In Jainism, Puṣpadanta ((Sanskrit: पुष्पदन्त), also known as Suvidhinatha, was the ninth Tirthankara of the present age (Avasarpini). According to Jain beliefs, he became a siddha and an arihant, a liberated soul which has destroyed all of its karma.
Puṣpadanta was born to King Sugriva and Queen Rama at Kakandi (modern Khukhundoo, Deoria, Uttar Pradesh) to the Ikshvaku dynasty. His birth date was the fifth day of the Margshrsha Krishna month of the Indian calendar. In the tradition started by Rishabha, the ninth Tirthankara who re-established the four-part sangha was Puṣpadanta.
Previous births 
During his earlier incarnation as emperor Mahapadma of Pushkalvati Vijay purified his soul to he extant of earning Tirthankara-nama-gotra-karma. He took birth in the Vijayant dimension of gods and from there he descended into the womb of queen Rama Devi, wife of king Sugriva of Kakandi town now Khukhundoo.
According the Jain Agamas, during her pregnancy, Queen Rama developed a strange capacity to develop processes for doing even the most difficult of tasks. When her child was born, the king accordingly named him Suvidhi "Correct Procedure". During his teething, Queen Rama had cravings for playing with flowers. As such, he was also popularly known as Puṣpadanta, "Flower-Tooth".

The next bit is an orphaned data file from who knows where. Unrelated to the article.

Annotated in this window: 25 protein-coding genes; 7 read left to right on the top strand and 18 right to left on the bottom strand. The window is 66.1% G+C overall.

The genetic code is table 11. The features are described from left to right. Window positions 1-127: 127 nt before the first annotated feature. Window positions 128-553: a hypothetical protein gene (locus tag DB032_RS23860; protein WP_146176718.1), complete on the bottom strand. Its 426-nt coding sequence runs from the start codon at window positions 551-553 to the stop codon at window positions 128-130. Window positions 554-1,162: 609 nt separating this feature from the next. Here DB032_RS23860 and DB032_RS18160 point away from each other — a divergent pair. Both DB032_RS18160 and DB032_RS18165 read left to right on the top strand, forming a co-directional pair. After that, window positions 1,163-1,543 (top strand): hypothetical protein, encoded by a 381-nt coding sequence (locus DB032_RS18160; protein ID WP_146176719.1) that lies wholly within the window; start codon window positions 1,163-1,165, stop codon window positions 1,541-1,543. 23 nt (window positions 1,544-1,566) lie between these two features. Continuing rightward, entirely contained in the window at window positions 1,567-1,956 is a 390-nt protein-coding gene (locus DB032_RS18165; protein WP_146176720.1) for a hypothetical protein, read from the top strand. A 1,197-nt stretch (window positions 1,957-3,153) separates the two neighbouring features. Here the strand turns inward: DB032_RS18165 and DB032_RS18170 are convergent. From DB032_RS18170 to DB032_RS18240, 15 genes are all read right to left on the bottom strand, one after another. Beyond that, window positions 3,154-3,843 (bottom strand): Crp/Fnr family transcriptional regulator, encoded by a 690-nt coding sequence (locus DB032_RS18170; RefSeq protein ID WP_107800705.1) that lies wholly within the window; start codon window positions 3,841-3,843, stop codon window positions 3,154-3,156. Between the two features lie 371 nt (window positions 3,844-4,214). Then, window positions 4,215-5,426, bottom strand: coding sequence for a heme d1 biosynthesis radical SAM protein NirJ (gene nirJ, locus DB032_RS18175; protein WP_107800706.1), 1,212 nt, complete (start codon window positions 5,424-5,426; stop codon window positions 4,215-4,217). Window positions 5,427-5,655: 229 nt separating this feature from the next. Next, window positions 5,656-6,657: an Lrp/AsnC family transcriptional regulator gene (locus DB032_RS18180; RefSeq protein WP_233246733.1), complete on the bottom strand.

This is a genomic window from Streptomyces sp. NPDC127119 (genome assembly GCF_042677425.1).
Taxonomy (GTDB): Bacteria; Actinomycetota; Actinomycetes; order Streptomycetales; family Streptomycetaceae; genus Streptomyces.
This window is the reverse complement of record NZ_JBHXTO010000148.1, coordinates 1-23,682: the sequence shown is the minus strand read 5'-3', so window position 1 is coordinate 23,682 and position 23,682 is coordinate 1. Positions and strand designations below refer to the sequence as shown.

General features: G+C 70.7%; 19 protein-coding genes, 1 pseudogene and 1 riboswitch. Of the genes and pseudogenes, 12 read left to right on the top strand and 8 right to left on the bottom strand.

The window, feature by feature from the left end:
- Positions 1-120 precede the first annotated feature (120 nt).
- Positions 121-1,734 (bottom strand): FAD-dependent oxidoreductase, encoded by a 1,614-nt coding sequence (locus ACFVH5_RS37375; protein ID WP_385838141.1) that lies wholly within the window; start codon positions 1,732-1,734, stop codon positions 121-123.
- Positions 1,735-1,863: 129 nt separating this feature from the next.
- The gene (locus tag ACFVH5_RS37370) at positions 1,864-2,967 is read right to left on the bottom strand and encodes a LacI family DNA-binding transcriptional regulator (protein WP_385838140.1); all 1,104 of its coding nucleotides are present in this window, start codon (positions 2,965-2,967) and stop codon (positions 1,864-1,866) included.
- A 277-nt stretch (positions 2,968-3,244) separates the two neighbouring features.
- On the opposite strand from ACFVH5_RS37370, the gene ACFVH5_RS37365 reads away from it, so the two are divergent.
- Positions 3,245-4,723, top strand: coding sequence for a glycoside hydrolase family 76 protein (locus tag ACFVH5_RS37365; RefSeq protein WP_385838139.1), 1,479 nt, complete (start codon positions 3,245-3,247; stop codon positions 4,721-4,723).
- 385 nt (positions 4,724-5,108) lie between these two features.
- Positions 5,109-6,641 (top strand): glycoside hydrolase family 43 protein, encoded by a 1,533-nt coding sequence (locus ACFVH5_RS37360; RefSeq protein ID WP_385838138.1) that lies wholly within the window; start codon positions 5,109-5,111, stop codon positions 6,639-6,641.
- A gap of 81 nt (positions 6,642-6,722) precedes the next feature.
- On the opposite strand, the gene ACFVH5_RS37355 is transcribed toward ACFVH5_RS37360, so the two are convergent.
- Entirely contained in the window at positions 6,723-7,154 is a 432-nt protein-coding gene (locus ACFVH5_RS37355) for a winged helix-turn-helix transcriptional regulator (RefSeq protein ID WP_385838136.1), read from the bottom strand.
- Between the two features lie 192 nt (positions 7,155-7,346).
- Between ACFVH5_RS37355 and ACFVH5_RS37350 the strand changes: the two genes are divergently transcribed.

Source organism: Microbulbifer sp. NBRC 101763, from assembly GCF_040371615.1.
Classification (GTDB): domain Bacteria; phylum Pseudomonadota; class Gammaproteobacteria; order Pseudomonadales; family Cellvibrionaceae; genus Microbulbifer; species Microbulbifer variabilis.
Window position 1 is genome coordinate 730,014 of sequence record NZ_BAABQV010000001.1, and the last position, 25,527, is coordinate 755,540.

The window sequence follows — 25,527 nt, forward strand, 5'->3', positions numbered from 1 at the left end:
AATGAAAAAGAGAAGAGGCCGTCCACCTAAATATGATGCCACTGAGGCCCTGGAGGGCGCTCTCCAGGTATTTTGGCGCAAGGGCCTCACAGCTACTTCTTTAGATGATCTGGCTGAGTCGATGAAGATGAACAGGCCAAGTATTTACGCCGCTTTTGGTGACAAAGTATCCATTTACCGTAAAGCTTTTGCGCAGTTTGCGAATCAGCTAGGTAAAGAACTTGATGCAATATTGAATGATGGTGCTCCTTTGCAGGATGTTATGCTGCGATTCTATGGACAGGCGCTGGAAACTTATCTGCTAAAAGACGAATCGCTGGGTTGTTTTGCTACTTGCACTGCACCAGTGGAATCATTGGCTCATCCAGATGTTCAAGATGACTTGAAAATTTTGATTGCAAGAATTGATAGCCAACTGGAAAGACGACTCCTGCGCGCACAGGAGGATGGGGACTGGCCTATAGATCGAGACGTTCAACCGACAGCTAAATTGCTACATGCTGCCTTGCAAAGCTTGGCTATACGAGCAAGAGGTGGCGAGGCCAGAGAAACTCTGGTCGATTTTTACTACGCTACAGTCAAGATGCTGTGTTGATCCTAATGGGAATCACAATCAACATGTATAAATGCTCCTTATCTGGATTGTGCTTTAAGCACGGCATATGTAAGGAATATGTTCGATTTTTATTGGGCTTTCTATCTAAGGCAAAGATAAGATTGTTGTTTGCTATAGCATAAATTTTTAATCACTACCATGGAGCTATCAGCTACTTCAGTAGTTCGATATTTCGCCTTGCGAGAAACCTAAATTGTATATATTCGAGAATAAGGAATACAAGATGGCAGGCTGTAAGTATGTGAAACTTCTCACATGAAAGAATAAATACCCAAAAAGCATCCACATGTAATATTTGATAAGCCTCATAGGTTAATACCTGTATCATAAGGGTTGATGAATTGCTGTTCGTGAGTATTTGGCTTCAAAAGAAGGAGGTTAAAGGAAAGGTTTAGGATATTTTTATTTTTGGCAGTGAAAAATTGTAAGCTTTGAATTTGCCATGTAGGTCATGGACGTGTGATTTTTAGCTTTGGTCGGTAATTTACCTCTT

Suvidhi became an ascetic at an early age and attained omniscience only after four months rigorous spiritual practices. He attained Nirvana at Shikharji on the ninth day of the dark half of Kartika.
The tradition of the "fourfold sangha" established by Rishabha gradually became extinct after Puṣpadanta's death. First, the ascetic organization disintegrated until none were left. The religious discourses were then given by Śrāvakas. Slowly the influence of wealth became overpowering and people started forgetting the principals of the Ratnatraya, including Ahimsa and truthfulness. The discipline of spiritual principles gave way to ritualistic exchanges of wealth and total indiscipline.
See also 
- ^ a b Tukol, T. K. (1980). Compendium of Jainism. Dharwad: University of Karnataka. p.31
- ^ Helen, Johnson (2009) . Muni Samvegayashvijay Maharaj, ed. Trisastiśalākāpurusacaritra of Hemacandra: The Jain Saga (in English. Trans. From Prakrit). Part 1. Baroda: Oriental Institute. ISBN 978-81-908157-0-3. p.469
- ^ Helen, Johnson (2009) pp.470-77